From peace-out to competitive advantage

Timothy Leary has to be turning in his grave, this is not what he meant at all. Regardless of how you interpret his turn on, tune in, drop out message, I think we can be pretty sure that he didn’t see LSD as being a competitive advantage.

Yet that’s where we are in Silicon Valley and elsewhere at the moment. The current trend is to use a microdose of a hallucinogenic with the aim of being the best you; you might be more focused, you might be better tempered, you might be able to deal with the office jerk better. A microdose is somewhere between 1/10th and 1/5th of a full dose. The aim is to get the positive effects of the drug without the mind-altering side effects of an LSD trip.

It comes with a health warning

Make no mistake: Hallucinogens are Schedule 1 controlled substance, there are penalties for possessing and selling and they are significant. There are no micro-penalties for a microdose either, you get the whole enchilada.

Now with that out of the way, you have been warned, we can move on to the discussion.

Lots of emotion but not enough science

In the ‘60s psychedelics gained a following as a mind expander. It was an odd time. The Second World War veterans were now in their 40s, their children in their 20s and younger and busy rejecting everything their parents stood for. The advent of the pill brought about a beginning of the fight for equality women continues to this day.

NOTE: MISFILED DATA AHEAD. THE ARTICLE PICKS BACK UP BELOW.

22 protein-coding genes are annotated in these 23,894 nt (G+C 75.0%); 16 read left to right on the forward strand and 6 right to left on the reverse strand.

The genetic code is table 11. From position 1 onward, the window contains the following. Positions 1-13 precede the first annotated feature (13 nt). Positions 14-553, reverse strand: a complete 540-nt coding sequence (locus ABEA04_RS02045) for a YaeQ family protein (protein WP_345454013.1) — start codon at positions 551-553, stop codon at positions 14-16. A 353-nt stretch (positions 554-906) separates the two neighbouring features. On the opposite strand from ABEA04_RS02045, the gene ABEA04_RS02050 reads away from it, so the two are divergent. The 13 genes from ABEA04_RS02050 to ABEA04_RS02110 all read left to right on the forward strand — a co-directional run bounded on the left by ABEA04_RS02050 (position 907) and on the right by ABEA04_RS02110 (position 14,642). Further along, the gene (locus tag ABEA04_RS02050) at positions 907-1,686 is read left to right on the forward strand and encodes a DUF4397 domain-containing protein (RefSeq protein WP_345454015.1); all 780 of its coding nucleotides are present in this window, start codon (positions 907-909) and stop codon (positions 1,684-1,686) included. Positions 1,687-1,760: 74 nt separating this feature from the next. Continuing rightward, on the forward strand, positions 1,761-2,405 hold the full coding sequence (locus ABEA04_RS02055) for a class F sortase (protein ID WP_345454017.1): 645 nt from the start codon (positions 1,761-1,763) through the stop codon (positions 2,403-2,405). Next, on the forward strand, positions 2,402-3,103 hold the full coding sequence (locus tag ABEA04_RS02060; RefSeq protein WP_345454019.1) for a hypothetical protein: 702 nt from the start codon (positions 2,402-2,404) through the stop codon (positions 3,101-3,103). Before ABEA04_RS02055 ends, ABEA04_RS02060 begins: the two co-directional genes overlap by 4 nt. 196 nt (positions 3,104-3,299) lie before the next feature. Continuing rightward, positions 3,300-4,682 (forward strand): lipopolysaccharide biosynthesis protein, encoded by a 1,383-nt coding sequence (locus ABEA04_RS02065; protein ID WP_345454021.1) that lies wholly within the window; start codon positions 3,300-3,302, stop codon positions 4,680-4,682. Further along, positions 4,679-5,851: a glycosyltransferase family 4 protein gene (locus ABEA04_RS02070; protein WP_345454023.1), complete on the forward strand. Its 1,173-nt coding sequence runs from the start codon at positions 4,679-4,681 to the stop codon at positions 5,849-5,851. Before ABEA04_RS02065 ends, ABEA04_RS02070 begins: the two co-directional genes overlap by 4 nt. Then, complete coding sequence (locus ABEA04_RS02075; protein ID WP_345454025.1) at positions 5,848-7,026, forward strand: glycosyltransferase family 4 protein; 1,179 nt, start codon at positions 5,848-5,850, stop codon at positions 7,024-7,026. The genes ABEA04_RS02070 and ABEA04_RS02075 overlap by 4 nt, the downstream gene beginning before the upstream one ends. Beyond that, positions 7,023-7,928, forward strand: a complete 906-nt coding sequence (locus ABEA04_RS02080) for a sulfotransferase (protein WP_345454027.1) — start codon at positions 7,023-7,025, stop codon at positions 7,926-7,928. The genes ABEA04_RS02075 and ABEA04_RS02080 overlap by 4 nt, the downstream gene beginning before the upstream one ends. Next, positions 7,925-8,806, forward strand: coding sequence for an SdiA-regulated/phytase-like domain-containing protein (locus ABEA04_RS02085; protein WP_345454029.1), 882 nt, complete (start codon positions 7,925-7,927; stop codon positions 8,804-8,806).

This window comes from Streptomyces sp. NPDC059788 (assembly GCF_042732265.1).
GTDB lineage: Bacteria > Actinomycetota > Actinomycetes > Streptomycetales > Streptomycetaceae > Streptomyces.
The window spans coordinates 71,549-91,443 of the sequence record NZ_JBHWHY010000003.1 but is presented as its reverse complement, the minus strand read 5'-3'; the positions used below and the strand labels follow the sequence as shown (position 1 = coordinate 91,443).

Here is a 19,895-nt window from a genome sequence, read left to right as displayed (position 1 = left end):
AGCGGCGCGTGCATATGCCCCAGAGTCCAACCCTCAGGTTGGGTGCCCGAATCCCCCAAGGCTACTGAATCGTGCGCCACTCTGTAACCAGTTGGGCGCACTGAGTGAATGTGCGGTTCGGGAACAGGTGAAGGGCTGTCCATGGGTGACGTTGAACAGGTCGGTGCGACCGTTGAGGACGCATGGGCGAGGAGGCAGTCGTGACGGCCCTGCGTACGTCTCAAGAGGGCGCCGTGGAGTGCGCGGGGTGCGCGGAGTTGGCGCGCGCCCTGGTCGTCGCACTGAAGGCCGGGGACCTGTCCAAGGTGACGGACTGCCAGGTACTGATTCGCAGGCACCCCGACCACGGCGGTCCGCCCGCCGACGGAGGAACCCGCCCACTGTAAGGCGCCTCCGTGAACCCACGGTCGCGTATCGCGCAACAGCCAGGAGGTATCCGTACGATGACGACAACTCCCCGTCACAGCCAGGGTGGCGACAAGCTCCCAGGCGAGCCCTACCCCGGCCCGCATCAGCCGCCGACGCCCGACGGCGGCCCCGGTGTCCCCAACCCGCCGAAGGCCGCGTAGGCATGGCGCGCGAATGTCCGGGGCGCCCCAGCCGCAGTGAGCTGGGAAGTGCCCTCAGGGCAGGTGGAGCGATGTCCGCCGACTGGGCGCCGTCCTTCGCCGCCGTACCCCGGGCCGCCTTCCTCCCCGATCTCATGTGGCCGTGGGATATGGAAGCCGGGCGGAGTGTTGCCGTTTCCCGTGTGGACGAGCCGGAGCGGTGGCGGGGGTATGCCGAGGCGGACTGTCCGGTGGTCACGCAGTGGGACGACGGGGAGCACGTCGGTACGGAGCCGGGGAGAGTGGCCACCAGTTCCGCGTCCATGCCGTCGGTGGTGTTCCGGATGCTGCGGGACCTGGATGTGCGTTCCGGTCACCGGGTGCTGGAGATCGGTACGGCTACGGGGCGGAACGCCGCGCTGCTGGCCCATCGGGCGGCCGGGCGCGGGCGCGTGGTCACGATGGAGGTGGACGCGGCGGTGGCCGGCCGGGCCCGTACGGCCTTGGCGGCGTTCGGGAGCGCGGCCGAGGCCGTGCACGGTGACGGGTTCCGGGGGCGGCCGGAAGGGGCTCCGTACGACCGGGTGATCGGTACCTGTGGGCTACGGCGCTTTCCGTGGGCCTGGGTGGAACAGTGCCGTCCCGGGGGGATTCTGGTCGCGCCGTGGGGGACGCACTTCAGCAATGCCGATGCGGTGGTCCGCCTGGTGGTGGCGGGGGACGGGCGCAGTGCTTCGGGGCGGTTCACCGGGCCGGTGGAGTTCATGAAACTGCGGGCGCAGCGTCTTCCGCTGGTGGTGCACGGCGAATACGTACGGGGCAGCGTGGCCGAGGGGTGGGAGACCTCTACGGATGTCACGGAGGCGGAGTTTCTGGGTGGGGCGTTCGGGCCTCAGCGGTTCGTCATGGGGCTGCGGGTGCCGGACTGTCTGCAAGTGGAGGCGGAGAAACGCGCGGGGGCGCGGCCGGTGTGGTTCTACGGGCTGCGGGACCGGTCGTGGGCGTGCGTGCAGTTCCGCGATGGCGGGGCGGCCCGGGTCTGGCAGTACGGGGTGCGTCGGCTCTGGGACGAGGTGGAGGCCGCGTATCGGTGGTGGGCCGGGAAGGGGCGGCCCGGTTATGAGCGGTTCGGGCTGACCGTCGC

No wonder youth society welcomed anything that expanded consciousness and had the potential to make you a more empathetic (and especially) anti-war person. If Leary was to be believed that was his tune in part, a tuning into the zeitgeist rather than nihilism.

It was all lovely, hippy-trippy stuff until the bad trip came along and then it was not so groovy after all. In 1966 the UK banned LSD followed by the US in 1968. Its status is still one of having no medical benefit.

Microdosing sidesteps all of the bad trip issues. You simply don’t take enough to get into that situation. Some users have suggested that it has the benefits of Adderall (a drug for ADHD) but without the side effects.

But that is not the point. The aim of the microdosers is not to deal with depression or decrease anxiety. The goal is to increase creativity, focus and leadership.

The problem there is no science to back this up. The data is all anecdotal. A think-tank in the UK researches the efficacy of microdosing after the founder realized she played Go better than her opponent when she had taken a microdose and her opponent hadn’t. Even without being an expert in clinical trials we can see there are problems with the sample of two.

Scientists are quick to declare the current trend a fad, or at least having no basis in science. There is no answer as yet. This magical mystery tour is not over. Lucy is still in the sky.